It seemed like only yesterday when oil companies enjoyed the fruits of their drillings. Back in 2008, the high demand for black gold drove oil prices skyrocketing to $145 per barrel. Eight years later, as state-wide lockdowns were imposed, Brent crude slipped to its lowest at $16 per barrel last April.
Oil prices stabilized for three consecutive days. West Texas Intermediate (WTI) crude is priced at $41.49 per barrel as of Tuesday, maintaining its $40 price mark witnessed since the start of the month. At the same time, WTI crude futures hit $41.87 per barrel.
Brent crude is up by 13 cents, reaching $43.54 per barrel on Tuesday. Similarly, Brent crude futures recorded a 35-cent increase at $43.76.
The original forecast for 2020 oil demand is 101 million barrels per day against the 99.7 million barrels per day in 2019. But current figures could not even deliver to the reduced forecast for 91 barrels per day.
The Fed maintains its dovish monetary policy, causing the dollar to cripple. Pumping large sums of money into the economy may result in inflation and, eventually, swelling of oil prices—precisely what oil companies hope to see in the coming days. However, demand remains unpredictable as the resurgence of COVID-19 cases in many parts of the world commences.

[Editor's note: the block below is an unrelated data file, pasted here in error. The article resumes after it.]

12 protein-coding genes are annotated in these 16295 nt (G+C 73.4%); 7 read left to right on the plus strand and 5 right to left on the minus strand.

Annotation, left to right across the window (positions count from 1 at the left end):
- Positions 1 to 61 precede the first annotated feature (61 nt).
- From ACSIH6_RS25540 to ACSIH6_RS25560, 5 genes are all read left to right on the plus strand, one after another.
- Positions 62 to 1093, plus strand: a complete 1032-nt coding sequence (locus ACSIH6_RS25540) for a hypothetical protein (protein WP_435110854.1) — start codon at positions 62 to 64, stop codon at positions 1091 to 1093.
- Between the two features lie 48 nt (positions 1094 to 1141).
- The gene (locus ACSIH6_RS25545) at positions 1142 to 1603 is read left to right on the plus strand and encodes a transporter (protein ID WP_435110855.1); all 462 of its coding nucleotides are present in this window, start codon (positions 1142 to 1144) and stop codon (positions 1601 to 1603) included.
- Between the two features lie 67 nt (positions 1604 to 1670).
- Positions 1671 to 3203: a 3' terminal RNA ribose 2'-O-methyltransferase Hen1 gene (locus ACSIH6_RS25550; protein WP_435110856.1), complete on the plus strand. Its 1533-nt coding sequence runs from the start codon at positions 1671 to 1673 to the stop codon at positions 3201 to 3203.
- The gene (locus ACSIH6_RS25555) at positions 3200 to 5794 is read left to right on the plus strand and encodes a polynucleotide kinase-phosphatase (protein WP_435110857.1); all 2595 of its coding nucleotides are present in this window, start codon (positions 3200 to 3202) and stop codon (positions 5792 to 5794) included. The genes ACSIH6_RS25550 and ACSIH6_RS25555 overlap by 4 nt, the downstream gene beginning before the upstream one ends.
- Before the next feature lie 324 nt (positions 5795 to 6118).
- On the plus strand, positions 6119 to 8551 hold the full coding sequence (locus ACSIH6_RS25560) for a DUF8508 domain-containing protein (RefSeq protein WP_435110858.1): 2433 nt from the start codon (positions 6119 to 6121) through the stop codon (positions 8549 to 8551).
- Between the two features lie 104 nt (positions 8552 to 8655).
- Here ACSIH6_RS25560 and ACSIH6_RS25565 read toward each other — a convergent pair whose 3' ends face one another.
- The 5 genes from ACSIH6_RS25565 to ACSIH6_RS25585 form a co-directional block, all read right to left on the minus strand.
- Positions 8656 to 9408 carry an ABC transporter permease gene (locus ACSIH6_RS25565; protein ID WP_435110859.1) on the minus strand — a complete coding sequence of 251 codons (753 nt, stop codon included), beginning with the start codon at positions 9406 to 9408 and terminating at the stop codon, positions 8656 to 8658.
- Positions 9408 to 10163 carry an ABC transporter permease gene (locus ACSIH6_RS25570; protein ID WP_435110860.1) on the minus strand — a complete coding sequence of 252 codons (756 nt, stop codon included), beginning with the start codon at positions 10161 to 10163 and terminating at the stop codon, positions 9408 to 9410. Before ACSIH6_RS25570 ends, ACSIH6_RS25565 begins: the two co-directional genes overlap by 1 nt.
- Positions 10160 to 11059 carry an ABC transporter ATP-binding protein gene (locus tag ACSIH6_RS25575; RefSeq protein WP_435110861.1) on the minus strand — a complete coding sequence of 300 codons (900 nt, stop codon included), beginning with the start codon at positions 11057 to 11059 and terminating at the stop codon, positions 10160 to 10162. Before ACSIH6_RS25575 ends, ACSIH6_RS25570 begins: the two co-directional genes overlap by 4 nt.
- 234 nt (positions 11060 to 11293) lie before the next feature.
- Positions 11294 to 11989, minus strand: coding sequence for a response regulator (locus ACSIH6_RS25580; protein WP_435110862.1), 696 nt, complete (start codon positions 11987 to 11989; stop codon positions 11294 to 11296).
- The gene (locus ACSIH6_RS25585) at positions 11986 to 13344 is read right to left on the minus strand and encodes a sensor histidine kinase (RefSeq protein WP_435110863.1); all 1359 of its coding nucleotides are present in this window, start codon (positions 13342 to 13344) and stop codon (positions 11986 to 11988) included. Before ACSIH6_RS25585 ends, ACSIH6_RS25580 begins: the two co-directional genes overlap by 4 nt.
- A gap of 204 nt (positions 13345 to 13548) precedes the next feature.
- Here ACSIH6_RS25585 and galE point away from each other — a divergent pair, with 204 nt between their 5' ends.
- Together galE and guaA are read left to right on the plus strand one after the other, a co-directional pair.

The CARES Act 2, the stimulus package planned to keep the US economy afloat, is still under negotiation. Democrats push for $3 trillion while Republicans haggle in lowering the amount to $1 trillion. The first stimulus thrust will end on or before July 31.
An Endgame for Oil?
While the black gold remains among the most demanded commodities in the world, the question lies, until what time will this last?.
The pandemic immobilized the oil demand, driving oil prices to negative yields. Major industries halted big production, and the airline industry is one of the most affected sectors by travel restrictions. Jet fuels are one of the leading consumers of oil, planes parked at bay means gloomy returns for oil companies.
Airlines continue to suffer significant losses. Travelers have set their travel plans for later due to fears of getting the virus. Many airlines decide to cut passenger targets by more than half, increasing as necessary when things worsen.
According to an expert in energy studies, empirical evidence shows that shocks to oil demand in the past resulted in permanent changes in consumer behavior. Much of it is unfavorable for oil companies.
With the rise of renewable energy long before the crisis, there is a possibility that oil demand may not go back to the pre-COVID level.